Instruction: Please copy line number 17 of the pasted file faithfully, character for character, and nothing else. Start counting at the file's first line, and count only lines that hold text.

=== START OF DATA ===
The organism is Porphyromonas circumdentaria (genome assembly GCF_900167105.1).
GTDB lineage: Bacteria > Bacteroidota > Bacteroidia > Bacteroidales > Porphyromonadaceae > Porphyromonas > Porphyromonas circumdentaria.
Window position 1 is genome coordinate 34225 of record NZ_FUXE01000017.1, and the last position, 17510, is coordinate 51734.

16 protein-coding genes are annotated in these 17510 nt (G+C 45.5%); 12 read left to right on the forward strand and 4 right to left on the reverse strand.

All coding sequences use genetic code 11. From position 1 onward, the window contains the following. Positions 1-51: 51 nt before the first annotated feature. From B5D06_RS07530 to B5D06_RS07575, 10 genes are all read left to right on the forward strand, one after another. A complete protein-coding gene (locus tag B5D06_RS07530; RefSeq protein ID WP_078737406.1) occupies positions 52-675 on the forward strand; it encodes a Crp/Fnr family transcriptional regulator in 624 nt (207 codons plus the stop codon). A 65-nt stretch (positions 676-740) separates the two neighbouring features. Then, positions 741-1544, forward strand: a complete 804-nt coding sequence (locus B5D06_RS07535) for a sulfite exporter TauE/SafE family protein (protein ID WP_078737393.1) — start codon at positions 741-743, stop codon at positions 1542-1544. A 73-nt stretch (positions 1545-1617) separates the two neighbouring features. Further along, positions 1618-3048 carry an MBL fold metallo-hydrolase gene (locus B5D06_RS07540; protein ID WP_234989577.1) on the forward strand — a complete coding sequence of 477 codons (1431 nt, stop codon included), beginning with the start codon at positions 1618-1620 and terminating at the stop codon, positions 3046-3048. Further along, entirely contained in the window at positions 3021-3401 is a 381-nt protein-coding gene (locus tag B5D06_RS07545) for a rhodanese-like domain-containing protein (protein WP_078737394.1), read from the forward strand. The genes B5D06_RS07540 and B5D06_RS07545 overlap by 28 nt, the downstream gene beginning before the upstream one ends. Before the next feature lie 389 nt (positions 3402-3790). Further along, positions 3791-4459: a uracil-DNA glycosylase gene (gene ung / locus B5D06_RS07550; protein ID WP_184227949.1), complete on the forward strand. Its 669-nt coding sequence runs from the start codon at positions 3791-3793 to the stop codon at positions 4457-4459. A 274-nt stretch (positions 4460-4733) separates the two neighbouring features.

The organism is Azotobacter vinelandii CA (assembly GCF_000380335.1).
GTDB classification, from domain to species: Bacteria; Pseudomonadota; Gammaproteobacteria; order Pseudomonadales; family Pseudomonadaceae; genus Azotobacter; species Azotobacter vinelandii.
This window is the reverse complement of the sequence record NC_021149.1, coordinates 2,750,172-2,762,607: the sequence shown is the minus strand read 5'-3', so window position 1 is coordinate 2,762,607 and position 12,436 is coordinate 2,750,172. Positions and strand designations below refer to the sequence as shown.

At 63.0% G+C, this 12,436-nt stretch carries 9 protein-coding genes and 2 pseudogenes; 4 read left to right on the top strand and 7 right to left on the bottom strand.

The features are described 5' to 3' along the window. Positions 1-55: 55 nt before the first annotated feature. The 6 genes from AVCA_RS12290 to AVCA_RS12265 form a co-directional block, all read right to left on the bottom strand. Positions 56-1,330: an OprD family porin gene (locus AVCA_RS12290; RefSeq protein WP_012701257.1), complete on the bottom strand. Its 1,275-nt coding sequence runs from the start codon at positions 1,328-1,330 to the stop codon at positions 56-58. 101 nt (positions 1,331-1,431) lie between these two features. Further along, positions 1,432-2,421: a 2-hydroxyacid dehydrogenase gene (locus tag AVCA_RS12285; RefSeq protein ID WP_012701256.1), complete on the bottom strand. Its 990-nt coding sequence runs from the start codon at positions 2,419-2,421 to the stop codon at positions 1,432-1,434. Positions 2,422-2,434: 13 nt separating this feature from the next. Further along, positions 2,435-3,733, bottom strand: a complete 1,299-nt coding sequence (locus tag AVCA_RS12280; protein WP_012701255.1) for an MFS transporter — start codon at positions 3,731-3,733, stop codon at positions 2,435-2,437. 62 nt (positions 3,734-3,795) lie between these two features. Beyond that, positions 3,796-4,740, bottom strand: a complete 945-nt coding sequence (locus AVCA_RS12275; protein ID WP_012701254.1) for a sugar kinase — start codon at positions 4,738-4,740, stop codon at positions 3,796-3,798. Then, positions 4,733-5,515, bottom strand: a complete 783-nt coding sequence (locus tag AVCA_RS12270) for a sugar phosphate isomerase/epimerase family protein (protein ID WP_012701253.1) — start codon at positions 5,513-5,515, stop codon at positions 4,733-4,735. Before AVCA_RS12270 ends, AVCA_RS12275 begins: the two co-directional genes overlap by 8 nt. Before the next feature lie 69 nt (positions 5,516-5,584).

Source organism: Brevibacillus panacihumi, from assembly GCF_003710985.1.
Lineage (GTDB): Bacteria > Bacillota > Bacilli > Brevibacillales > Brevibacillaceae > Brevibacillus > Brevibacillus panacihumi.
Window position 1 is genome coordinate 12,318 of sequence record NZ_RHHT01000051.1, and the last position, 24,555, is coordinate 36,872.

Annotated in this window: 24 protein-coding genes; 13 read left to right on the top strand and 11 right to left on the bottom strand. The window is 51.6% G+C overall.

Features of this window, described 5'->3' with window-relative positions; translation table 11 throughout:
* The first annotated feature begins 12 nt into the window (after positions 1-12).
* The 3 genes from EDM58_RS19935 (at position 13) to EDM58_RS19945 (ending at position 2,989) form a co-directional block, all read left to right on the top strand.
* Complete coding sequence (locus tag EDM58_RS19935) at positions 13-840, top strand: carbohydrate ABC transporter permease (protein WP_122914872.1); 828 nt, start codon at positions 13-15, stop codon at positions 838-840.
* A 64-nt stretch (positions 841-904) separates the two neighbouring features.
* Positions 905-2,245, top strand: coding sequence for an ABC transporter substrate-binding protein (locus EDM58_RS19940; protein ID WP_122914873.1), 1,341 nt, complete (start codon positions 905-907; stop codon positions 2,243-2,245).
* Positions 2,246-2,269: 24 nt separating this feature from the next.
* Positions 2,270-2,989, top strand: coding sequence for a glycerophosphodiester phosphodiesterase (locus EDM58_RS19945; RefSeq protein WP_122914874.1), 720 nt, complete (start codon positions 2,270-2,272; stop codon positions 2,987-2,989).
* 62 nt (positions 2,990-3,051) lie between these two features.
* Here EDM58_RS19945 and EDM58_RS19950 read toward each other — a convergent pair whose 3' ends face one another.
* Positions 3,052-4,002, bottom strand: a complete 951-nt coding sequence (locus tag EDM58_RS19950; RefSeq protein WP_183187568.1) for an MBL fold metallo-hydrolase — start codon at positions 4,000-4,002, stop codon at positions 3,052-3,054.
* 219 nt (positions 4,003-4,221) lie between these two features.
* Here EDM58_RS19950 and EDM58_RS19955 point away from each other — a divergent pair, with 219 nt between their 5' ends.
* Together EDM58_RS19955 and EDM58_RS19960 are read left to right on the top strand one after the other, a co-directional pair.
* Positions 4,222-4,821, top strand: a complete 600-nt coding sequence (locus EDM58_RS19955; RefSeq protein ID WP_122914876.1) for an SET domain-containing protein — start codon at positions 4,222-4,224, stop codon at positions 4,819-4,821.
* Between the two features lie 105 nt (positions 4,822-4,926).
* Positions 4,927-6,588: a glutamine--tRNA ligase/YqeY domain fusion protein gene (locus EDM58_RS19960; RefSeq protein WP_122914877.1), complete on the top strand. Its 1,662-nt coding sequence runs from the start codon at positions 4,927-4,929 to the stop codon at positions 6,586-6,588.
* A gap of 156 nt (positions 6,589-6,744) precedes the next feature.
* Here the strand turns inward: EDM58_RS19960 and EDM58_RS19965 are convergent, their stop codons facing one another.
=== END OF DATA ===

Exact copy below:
* The 3 genes from EDM58_RS19935 (at position 13) to EDM58_RS19945 (ending at position 2,989) form a co-directional block, all read left to right on the top strand.